All great artists have to start somewhere. And their influence often depends on the social and financial support of folk like Hedy and Arthur Hahnloser-Bühler. Their collection of works by such greats as Matisse, Hodler, Van Gogh and Cézanne forms the basis of a new exhibition at the Albertina.
- Paintings from many outstanding modernist artists and their predecessors
- Runs Feb 22 – May 24, 2020
- Just use a normal museum entrance ticket or a sightseeing pass to get in
- See also: Albertina tickets & visitor info
The Hahnloser Collection at the Albertina
(Self-portrait by Cézanne around 1896/1897. Image courtesy of the Rijksmuseum)
Hedy (1873-1952) and Arthur (1870-1936) Hahnloser-Bühler played a significant role in the acquisition and appreciation of modern art in Switzerland, thanks to their own purchases and their promotion of artists. Many of the latter, such as Henri Matisse, Ferdinand Hodler or Pierre Bonnard, became friends.
It must have been quite a time, witnessing (and actively helping) the development of the French and Swiss modernist art movement at close quarters. Between 1905 and 1936, the couple collected works by the likes of the above names, but also from the giants on whose shoulders those artists stood: Vincent Van Gogh, Paul Cézanne, Pierre-Auguste Renoir, and Henri de Toulouse-Lautrec, for example.
The Hahnloser-Bühler’s home at Villa Flora in Winterthur transitioned into a private gallery of sorts and also became a meeting place for those interested in the arts .
(Today, the villa is part of the Kunst Museum Winterthur and set to reopen in 2022 as a public art museum and showcase for the collection.)
The Van Gogh, Cézanne, Matisse, Hodler exhibition at the Albertina brings together dozens of works from this important collection, drawn from the numerous items still held by the family and the Hahnloser/Jaeggli foundation, as well as loans from those institutions who benefited from the Hahnloser-Bühler’s generosity: the Kunstmuseum Bern and the aforementioned Kunst Museum Winterthur.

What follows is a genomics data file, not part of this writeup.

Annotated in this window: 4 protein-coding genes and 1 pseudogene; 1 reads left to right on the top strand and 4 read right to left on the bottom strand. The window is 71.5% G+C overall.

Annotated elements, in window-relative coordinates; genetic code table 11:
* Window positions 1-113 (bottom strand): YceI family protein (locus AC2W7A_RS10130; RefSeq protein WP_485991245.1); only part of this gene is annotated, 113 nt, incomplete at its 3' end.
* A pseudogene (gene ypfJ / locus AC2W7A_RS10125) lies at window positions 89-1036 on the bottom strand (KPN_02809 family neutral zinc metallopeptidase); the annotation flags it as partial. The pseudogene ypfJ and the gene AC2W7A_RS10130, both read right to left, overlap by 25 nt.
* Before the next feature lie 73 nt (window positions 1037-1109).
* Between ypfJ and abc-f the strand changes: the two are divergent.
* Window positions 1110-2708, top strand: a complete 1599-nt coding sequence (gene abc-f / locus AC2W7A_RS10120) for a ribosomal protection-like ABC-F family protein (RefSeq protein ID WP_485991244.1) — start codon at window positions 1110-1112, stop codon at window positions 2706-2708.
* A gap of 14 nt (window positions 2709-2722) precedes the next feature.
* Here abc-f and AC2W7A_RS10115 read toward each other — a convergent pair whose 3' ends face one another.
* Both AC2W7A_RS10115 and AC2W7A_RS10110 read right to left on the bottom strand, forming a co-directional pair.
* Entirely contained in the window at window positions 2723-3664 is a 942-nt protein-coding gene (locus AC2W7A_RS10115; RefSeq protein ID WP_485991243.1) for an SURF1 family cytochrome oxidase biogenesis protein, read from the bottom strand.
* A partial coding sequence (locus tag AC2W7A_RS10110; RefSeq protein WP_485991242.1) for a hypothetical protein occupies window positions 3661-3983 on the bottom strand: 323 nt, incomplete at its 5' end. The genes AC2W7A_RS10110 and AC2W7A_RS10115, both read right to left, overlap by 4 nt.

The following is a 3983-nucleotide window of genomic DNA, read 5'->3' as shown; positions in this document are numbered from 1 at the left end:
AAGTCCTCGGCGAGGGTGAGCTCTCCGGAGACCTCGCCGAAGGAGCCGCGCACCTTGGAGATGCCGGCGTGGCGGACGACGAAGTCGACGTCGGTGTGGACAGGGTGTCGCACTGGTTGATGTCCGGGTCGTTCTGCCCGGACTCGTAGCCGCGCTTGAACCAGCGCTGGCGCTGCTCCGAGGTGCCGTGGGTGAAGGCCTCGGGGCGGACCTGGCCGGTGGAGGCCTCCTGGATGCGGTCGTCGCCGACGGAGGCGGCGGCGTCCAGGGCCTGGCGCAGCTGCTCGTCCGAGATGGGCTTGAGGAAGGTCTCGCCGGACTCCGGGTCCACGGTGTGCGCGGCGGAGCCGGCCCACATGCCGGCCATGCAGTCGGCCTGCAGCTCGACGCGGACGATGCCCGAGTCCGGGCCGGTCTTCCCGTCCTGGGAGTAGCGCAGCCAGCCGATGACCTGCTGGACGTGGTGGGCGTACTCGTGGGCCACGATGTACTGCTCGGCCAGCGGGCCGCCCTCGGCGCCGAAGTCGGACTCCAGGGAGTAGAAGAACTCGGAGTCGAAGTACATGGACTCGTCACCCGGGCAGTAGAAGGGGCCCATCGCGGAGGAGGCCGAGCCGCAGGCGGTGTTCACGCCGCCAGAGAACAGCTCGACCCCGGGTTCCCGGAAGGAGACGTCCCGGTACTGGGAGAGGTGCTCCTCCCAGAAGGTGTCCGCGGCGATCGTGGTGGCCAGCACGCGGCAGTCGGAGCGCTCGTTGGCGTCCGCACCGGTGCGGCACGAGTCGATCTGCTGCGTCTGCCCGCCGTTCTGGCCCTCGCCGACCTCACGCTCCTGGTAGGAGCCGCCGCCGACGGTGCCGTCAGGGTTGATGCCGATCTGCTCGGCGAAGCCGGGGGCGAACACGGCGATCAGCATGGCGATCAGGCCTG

Combined with relevant additions from the Albertina’s own collections and elsewhere, the result is a wander through some of the best of late 19th century and early 20th century European painting.
So you’ll find a dozen paintings by Cézanne, for example. Or Van Gogh’s 1887 Withered Sunflowers (I also enjoyed his pen and ink drawings, where the lines used to convey skies and landscape elements echo the works on display in the Renaissance etchings exhibition). Cézanne’s portrait of a peasant from the early 1890s also brought to mind another Albertina exhibition on the ground floor: Wilhelm Leibl.
Félix Vallotton, who was clearly not averse to painting the female body, gets almost an entire room to himself.
Other highlights for me included:
- Henri Matisse’s 1905 Parrot Tulip, which pops with unexpected colour and variety
- Toulouse-Lautrec’s distinctive coloured lithographs, particularly the 1892 Englishman at the Moulin Rouge
- Ferdinand Hodler’s View into Infinity from the 1910s, whose blue-clad women hint at Greek mythology and possess a certain dignified mysticism about them
(Just my opinion – this is not a genre I’m particularly comfortable with.)
Dates and tickets
The Albertina opens daily from 10am to 6pm during the exhibition, with late-night opening (until 9pm) on Wednesdays and Fridays.
How to get to the Hahnloser exhibition
Address: Albertinaplatz 1, 1010 Vienna